Herpesvirus entry mediator (HVEM) is a receptor on immune cells, which is also known as tumor necrosis factor receptor superfamily member 14 (TNFRSF14) [21]. CD160, B- and T-lymphocyte attenuating agents (BTLA), lymphotoxin-like (LIGHT), and lymphotoxin-alpha (LTa) are ligands for HVEM [22, 23]. The CD160/HVEM/LIGHT/BTLA pathway is an essential signaling pathway in regulating immunity, which is involved in the pathogeneses of infection and autoimmunity [24,25,26].. Some gene polymorphisms in the CD160/HVEM/LIGHT/BTLA pathway have an obvious influence on their functions and are thus associated with host susceptibility to autoimmune diseases [27,28,29,30,31].. The inhibitory co-stimulator CD160, originally named BY55, is an immunoglobulin-like activator of the NK cell receptor and belongs to the glycosylphosphatidylinositol (GPI) fixed membrane protein family. The gene is located at 1q42.3 [32, 33]. There are also several single nucleotide polymorphisms (SNPs) in CD160. A study found that CD160 rs744877 was closely related to the susceptibility of rheumatoid arthritis (RA) and may be involved in the development of RA [34]. rs3766526 of CD160 was identified with data from the 1000 Genomes Project (http://phase3browser.1000genomes.org/index.html), and it met the selection criteria of MAF more than 0.10 and r2 more than 0.8 in the linkage disequilibrium analysis. Currently, there is no study on the relationship between CD160 genetic polymorphisms and AITD, and thus the role of CD160 genetic polymorphisms in the susceptibility to AITD remains unclear. Herein, we report a case-control involving a large sample to investigate the relationship between two CD160 SNPs (rs744877 and rs3766526) and AITD in a Chinese Han population.

Methods

Study subjects

The study group consisted of 1017 patients with AITD (634 GD and 383 HT) and 856 healthy controls. AITD patients were recruited from the Department of Endocrinology, Jinshan Hospital of Fudan University. Both GD and HT are well-characterized autoimmune thyroid disorders with a variety of clinical manifestations. The diagnostic hallmark of GD or HT is the presence of circulating autoantibodies. TGAb and TPOAb can be found in most HT patients. Some HT patients with serious thyroid damage caused by immune system activity and lymphocytic infiltration may have hypothyroidism symptoms, but hypothyroidism is usually absent in a large portion of HT patients and these patients are diagnosed with HT with euthyroidism in clinical practice. HT patients may present with various states of thyroid function, but most will eventually evolve into hypothyroidism [13]. Briefly, all AITD patients were diagnosed based on clinical manifestations and laboratory tests. GD patients were diagnosed by the presence of hyperthyroidism, a toxic diffuse goiter, and a positive test for TRAb. HT was mainly diagnosed by TGAb positivity or TPOAb positivity and diffuse hypoechogenicity on thyroid ultrasound, with or without hypothyroidism. AITD patients with other autoimmune diseases as well as genetic diseases were excluded. By asking about their disease history and family history, we excluded those individuals with other autoimmune or genetic diseases and included individuals with AITD alone. Healthy controls were matched by geographic region. Controls with the presence of thyroid disease or other autoimmune disorders and those with severe or chronic inflammatory diseases were excluded. The diagnosis of GO is confirmed by the presence of GD diagnosis and the associated ocular symptoms. This study was approved by the ethics committee of Jinshan Hospital, and written informed consent was obtained from all participants.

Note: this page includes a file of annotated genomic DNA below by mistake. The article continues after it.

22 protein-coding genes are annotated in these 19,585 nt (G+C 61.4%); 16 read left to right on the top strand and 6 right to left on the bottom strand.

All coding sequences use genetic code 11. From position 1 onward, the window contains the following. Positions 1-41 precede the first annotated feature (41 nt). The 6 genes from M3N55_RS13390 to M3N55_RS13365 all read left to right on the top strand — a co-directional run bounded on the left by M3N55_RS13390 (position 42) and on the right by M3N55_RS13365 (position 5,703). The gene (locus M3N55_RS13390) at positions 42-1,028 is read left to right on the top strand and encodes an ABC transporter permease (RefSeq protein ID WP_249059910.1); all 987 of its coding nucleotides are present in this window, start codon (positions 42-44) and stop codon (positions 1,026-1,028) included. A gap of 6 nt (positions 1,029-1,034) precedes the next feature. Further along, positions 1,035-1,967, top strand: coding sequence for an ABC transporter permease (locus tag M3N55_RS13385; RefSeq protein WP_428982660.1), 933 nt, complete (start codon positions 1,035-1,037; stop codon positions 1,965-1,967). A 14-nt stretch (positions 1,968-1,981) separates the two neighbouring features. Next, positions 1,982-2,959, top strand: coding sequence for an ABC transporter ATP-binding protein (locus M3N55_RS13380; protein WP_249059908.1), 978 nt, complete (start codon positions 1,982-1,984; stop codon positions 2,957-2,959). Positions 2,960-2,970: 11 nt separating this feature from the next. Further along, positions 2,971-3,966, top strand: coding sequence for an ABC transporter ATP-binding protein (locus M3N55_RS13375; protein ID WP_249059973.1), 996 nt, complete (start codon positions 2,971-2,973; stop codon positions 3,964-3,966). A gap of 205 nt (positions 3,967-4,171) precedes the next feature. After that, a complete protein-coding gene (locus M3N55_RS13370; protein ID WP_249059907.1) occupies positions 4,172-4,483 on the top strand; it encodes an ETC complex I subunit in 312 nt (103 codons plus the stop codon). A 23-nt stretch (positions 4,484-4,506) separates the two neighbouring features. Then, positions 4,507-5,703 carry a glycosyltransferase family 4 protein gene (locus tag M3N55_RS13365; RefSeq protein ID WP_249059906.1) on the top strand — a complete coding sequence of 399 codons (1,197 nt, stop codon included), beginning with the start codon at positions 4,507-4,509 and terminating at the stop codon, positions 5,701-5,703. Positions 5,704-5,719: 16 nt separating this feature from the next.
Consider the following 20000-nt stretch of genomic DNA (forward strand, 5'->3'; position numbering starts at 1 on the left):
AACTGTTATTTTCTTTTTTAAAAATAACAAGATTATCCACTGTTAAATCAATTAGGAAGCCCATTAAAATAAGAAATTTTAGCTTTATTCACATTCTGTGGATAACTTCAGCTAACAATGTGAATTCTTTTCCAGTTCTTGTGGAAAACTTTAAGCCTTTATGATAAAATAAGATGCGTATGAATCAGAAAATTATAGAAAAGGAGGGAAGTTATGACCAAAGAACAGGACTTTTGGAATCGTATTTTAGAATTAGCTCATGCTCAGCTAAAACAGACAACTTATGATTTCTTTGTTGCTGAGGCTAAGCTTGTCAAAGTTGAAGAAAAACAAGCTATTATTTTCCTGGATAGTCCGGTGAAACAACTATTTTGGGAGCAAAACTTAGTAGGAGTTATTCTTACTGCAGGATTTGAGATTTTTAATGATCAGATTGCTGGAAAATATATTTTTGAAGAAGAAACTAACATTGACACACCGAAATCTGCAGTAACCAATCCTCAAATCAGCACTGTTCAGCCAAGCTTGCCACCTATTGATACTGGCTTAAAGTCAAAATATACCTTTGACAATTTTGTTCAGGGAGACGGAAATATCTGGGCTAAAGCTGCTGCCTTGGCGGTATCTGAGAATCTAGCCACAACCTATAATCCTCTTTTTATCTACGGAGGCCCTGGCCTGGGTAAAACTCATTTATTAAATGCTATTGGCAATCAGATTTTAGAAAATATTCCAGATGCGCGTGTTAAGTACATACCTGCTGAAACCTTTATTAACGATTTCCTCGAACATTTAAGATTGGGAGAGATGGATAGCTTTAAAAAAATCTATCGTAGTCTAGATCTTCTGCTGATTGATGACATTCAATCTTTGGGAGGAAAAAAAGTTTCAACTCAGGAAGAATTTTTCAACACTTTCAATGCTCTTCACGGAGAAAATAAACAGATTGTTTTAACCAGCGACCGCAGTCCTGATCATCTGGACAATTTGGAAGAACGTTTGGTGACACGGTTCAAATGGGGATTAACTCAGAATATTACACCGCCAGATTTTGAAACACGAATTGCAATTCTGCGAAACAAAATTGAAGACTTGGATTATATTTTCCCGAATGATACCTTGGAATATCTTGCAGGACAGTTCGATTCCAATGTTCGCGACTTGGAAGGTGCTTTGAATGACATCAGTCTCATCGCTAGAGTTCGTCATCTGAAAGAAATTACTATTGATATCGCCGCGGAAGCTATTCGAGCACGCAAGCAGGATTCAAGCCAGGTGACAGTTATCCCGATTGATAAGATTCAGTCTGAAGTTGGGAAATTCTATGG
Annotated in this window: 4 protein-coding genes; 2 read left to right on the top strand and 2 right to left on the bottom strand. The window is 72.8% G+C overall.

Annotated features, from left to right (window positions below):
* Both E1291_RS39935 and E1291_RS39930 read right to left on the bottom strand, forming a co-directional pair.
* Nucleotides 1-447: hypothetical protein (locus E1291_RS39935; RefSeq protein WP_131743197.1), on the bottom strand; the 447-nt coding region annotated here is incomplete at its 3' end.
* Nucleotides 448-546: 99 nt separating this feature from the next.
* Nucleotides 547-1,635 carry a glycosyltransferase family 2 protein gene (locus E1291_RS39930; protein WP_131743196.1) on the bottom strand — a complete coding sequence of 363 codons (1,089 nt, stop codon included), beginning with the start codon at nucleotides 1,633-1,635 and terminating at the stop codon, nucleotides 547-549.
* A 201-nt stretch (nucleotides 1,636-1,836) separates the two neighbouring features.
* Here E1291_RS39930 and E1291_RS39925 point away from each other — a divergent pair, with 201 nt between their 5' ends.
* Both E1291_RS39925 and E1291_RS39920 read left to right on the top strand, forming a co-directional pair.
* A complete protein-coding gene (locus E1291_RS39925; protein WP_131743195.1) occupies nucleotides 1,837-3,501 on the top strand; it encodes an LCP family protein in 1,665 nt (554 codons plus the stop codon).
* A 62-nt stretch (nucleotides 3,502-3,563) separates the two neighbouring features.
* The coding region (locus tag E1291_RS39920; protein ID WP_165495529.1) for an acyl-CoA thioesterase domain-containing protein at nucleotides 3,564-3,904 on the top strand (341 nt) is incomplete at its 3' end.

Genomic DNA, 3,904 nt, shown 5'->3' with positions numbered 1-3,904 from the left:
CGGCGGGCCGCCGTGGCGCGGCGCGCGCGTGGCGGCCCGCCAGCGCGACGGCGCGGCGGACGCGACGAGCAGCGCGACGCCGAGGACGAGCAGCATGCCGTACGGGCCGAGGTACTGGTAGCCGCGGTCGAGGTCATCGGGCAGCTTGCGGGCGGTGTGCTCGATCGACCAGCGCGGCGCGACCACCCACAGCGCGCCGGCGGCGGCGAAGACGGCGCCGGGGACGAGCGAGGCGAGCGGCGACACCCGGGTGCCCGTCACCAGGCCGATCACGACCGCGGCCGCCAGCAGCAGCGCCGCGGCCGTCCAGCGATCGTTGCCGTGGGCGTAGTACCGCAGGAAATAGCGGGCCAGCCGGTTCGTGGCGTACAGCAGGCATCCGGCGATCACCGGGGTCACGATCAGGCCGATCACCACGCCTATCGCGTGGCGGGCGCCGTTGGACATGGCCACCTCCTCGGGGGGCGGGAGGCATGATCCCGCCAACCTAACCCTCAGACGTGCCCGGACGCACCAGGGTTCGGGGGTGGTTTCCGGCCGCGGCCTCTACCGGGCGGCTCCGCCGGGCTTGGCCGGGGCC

Genotyping

2 ml of peripheral blood was obtained by venipuncture and collected in an EDTA tube. Extraction of genomic DNA from peripheral blood leukocytes using the standard procedure of the RelaxGene Blood DNA System (Tiangen Biotech, Beijing, China). Moreover, In addition, DNA sample concentrations and A260 / A280 ratios were measured using the Nano Drop 2000 spectrophotometer (Thermo Scientific Company, Waltham, MA, USA) [35, 36]. The CD160 SNPs were genotyped using a high throughput-SNP (Hi-SNP) genotyping method with technical support from the Shanghai Biowing Applied Biotechnology company, which was based on three-round multiplex PCR coupled with next-generation sequencing. The details of the Hi-SNP genotyping method have been reported in previously published studies [37, 38]. Briefly, DNA was first amplified in a 10ul PCR reaction using the following PCR thermocycling conditions: 95 °C for 15 min (1 cycle); 94 °C for the 30s, 60 °C for 10 min and 72 °C for 30s (4 cycles); 94 °C for 30s, 60 °C for 1 min and 72 °C for 30s (20 cycles). PCR products in the first round were then amplified for the second PCR, and PCR products from the second round were further amplified under PCR thermocycling conditions used in previous studies [37, 38]. The SNPs were directly identified by mapping targeted sequences to the SNP reference sequences (NCBI, dbSNP build 142) using BWA (v0.7.12) and samtools (v0.1.19). The forward and reverse primers in the amplification for rs744877 were 5′-GCTGACCTTCCAGCTCCTCTG-3′ and 5′-CTGGACCTCACTCAGCCTCAC-3, respectively. The forward and reverse primers in the amplification for rs3766526 were 5′-ATATACTCAATCTGGCCATCAGC-3′ and 5′-TTTTCAATGGGTAGGAGGTAAGAC-3′, respectively.